December 13, 2013

Farm-to-table movement grows increasingly popularThe farm-to-table movement is taking hold across the United States. With its emphasis on humane and sustainable cultivation, lower environmental impact than traditional food sourcing and, maybe most importantly, great taste, the movement has become ingrained in the American eating culture.

There are many entrepreneurs and municipal groups around the country that are promoting farm-to-table practices, which makes right now an especially fertile time for culinary program graduates who want to use their education to try new and exciting things.

Best farm-to-table restaurants
According to USA Today, the number of farmer’s markets in America has tripled since 2000, with a nearly 10 percent increase since 2011-2012, which was the last full year during which that data was collected. That explosion mirrors the number of restaurants that have instituted farm-to-table practices, with professional chefs taking to them like wild salmon take to the local river.

Here are two restaurants around the country that are especially notable for their farm-to-table techniques and the mouth-watering meals they produce:

  • Gravity 1020, Ft. Collins, Colo.: Considered by some to be the best brewery restaurant in the U.S., this eatery about an hour outside Boulder is obsessed with local products. It uses one of its own beers in almost every dish on the menu, gets 95 percent of its ingredients from local producers and has a rooftop garden that provides produce for the kitchen year-round. That makes this the perfect place for people who gone to a Boulder cooking school.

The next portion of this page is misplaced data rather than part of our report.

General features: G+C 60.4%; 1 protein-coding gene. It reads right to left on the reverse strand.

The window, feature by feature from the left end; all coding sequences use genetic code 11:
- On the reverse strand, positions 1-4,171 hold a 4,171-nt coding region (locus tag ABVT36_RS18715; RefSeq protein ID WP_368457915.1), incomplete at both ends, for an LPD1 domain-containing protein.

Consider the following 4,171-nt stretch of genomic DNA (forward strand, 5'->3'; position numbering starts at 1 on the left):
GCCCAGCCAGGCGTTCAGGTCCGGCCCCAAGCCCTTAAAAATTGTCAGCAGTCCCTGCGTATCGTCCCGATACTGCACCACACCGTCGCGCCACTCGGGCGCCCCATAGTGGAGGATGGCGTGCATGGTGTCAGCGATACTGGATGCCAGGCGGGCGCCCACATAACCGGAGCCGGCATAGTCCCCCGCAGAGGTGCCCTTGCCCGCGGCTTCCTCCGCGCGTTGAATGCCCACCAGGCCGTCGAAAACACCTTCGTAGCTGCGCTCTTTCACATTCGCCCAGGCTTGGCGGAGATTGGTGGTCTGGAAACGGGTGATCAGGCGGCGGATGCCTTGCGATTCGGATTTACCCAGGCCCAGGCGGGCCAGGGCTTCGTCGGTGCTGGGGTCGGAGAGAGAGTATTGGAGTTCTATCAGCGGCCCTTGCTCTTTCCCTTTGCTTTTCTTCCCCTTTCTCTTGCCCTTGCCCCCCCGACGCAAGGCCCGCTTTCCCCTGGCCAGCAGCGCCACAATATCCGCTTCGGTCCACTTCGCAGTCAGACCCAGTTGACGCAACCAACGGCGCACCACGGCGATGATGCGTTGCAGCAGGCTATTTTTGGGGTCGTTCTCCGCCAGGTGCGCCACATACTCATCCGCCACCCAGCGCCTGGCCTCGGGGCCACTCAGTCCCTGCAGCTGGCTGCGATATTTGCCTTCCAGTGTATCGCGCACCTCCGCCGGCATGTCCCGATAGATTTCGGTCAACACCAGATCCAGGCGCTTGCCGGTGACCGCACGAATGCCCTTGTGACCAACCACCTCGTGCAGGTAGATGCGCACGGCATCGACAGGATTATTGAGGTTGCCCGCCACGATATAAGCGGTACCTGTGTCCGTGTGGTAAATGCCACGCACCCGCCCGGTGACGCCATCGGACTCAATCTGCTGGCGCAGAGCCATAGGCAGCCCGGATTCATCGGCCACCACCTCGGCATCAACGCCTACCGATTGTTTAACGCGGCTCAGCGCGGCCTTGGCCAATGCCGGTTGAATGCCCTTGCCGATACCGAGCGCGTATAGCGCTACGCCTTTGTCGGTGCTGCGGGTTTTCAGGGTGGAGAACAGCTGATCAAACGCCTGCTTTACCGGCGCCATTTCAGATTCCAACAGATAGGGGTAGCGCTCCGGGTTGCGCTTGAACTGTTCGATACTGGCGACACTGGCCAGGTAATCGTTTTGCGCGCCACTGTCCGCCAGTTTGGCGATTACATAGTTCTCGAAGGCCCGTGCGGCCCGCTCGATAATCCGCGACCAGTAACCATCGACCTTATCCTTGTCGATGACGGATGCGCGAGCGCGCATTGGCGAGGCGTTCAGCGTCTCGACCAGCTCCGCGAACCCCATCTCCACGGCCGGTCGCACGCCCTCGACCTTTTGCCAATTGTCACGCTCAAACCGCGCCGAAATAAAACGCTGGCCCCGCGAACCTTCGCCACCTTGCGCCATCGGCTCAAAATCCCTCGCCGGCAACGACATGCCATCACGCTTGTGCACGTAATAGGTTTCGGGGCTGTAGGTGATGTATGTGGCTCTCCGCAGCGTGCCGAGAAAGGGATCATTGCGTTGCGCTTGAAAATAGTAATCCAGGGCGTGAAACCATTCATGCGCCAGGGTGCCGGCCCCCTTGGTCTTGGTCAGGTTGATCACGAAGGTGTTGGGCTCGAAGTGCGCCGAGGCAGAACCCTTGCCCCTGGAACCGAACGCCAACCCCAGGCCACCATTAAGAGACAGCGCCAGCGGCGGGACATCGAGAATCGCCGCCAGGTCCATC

• The Greenhouse Tavern, Cleveland, Ohio.: The Greenhouse Tavern has drawn accolades from professionals throughout the dining industry, with Food & Wine Magazine and Bon Appetit both recognizing it for its innovative approach to food sourcing. Chef Jonathan Sawyer uses types of heritage garlic that can be found almost exclusively at a nearby farm, makes his own vinegar, and serves Certified Angus Beef raised in Ohio.

Industrial cities turn to local food sourcing
Cleveland isn’t the only industrial city that has become a center of the farm-to-table movement, as Baltimore and Milwaukee have both shown recently.

In Howard County, Md., just outside of Baltimore, officials recently announced the creation of a “food hub,” which will help support local growers and make their products more easily available to residents. Milwaukee has taken a similar path, with chefs around town turning to the abundant farms in the rest of Milwaukee to produce seasonally appropriate dishes, thus lowering their impact on the environment.